U.S. Environmental Protection Agency News
News on U.S. Environmental Protection Agency continually updated from thousands of sources around the net.
3 hrs ago | Scientific Blogging
Environmentalists generally regard people as the enemy, but that is a mythology only held by urban fundraisers working for environmental corporations.
Trending on the Topix Network
7 hrs ago | WKOW-TV
A former official with the U.S. Environmental Protection Agency says Wisconsin can remain the leading supplier of sand for the nation's fracking boom as long as the state imposes and enforces strong regulations.
11 hrs ago | Bellingham Herald
This Jan. 9, 2009, file photo shows equipment inside a pilot plant in Scotland, S.D., that turns corn cob into cellulosic ethanol, a precursor to a commercial-scale biorefinery planned for Emmetsburg, Iowa.
13 hrs ago | Kansas City InfoZine
Though the long-term impacts of the spill on the Gulf are still largely unknown, the EPA last month lifted its suspension of BP entities from federal contracts, deeming the corporation once again fit to do business with the government.
17 hrs ago | The Baltimore Sun
Tina Bahadori says a career at the U.S. Environmental Protection Agency has given her the chance to achieve something that 25 years in the private sector didn't offer: a legacy.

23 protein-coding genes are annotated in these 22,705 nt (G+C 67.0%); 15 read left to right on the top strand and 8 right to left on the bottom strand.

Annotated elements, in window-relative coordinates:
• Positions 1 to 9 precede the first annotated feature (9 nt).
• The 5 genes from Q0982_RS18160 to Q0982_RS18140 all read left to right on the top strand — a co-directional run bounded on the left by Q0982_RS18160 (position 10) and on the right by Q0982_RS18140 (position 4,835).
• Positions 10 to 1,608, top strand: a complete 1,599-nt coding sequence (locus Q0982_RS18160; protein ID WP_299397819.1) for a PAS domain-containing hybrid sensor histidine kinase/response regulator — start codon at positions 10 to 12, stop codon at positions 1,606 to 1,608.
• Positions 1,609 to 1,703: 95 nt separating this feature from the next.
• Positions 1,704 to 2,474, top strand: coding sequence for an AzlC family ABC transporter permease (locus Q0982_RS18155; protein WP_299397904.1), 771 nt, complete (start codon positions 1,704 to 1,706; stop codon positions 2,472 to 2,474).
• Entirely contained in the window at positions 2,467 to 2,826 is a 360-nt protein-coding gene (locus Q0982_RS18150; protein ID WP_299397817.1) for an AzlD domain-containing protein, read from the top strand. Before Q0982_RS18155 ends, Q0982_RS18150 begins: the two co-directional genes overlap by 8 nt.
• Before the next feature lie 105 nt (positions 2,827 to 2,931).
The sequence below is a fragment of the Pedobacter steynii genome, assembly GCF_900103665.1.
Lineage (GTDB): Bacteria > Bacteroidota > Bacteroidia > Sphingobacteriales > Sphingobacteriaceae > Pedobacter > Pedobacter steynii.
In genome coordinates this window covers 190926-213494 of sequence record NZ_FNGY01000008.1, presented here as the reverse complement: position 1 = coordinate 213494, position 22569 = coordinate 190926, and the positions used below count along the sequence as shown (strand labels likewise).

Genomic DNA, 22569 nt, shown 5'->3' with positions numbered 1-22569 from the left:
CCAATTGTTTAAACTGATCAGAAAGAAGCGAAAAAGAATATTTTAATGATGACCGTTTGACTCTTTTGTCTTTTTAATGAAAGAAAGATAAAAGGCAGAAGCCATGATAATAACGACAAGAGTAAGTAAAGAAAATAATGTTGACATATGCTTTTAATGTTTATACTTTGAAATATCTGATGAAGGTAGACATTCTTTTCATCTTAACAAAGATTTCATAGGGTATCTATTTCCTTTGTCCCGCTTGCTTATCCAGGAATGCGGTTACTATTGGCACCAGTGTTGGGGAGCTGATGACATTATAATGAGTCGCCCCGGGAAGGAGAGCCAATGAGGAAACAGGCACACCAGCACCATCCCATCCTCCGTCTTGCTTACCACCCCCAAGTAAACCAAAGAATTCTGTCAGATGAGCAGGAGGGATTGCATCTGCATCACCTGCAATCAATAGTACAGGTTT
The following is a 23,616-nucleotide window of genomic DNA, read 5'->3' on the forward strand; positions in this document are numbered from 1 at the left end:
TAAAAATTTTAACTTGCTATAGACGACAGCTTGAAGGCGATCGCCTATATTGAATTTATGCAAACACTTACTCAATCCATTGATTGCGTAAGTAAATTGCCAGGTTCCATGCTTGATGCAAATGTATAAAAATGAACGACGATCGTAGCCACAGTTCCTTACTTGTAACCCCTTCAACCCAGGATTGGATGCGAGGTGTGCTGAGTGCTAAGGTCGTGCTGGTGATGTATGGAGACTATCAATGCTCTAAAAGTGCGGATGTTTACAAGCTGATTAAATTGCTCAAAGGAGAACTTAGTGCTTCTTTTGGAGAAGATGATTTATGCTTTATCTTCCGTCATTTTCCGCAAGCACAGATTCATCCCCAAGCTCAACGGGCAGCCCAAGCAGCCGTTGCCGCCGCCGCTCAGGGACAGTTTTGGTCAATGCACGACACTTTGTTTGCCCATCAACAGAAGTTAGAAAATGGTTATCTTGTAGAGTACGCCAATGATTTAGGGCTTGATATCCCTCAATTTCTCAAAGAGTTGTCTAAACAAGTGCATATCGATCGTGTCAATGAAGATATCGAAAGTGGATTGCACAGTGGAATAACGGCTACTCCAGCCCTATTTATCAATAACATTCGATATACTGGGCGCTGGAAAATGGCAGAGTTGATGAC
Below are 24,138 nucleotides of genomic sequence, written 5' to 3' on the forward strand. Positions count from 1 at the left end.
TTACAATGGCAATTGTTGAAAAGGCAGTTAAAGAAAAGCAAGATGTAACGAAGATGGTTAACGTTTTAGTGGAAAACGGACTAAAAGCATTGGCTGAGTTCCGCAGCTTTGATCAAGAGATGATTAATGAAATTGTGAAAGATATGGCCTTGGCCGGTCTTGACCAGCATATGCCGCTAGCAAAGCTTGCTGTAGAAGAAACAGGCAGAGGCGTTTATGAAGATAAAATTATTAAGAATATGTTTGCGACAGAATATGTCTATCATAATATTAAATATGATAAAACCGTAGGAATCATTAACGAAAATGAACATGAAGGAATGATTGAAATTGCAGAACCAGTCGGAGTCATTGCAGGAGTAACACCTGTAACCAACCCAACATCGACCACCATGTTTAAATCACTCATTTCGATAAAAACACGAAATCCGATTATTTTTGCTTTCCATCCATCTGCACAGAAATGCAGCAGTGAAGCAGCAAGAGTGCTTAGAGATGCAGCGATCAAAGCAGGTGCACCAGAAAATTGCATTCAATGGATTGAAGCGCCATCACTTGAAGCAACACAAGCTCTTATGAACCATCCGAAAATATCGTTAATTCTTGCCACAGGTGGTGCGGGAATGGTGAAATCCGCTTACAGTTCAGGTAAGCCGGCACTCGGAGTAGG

As many as 80,000 bee colonies have died or been damaged this year after pollinating almond trees in the San Joaquin Valley, and some beekeepers are pointing to pesticides used on almond orchards as a possible cause.
U.S. Congressman Peter DeFazio tours an area near one of the former openings to the Formosa Mine outside Riddle Thursday.
How much risk of cancer from eating fish is too much? Gov. Jay Inslee has privately advanced a proposal that would likely pass legal muster but which worries Indian tribes and environmentalists.
In this April 16, 2014 photo, a tassel of corn grows in a field on Pioneer Hi-Bred International land in Waialua, Hawaii.
It won't be long at all before you start seeing tractors in fields. They'll be used for everything from cutting hay to planting crops.
It's been four years since the BP Deep Water Horizon disaster where an oil rig explosion in the Gulf killed 11 workers and triggered the biggest oil spill in U.S. history.
Three North Carolina State University scientists found that lead, arsenic, copper and other byproducts of coal burned at a Duke Energy Corp. power plant have declined sharply since the Feb. 2 spill.
A federal appeals court on Friday turned aside a challenge by environmental groups to an air pollution standard for cement plants.
Sunlight streams onto the 43-acre Maywood Solar Farm in Indianapolis on Tuesday, April 15, 2013.
Climate change is making the news for a number of reasons, including Showtime's new series called "Years of Living Dangerously."
Berea is one of four Appalachian communities chosen for a program to help promote economic development, preserve rural lands and increase access to locally grown food.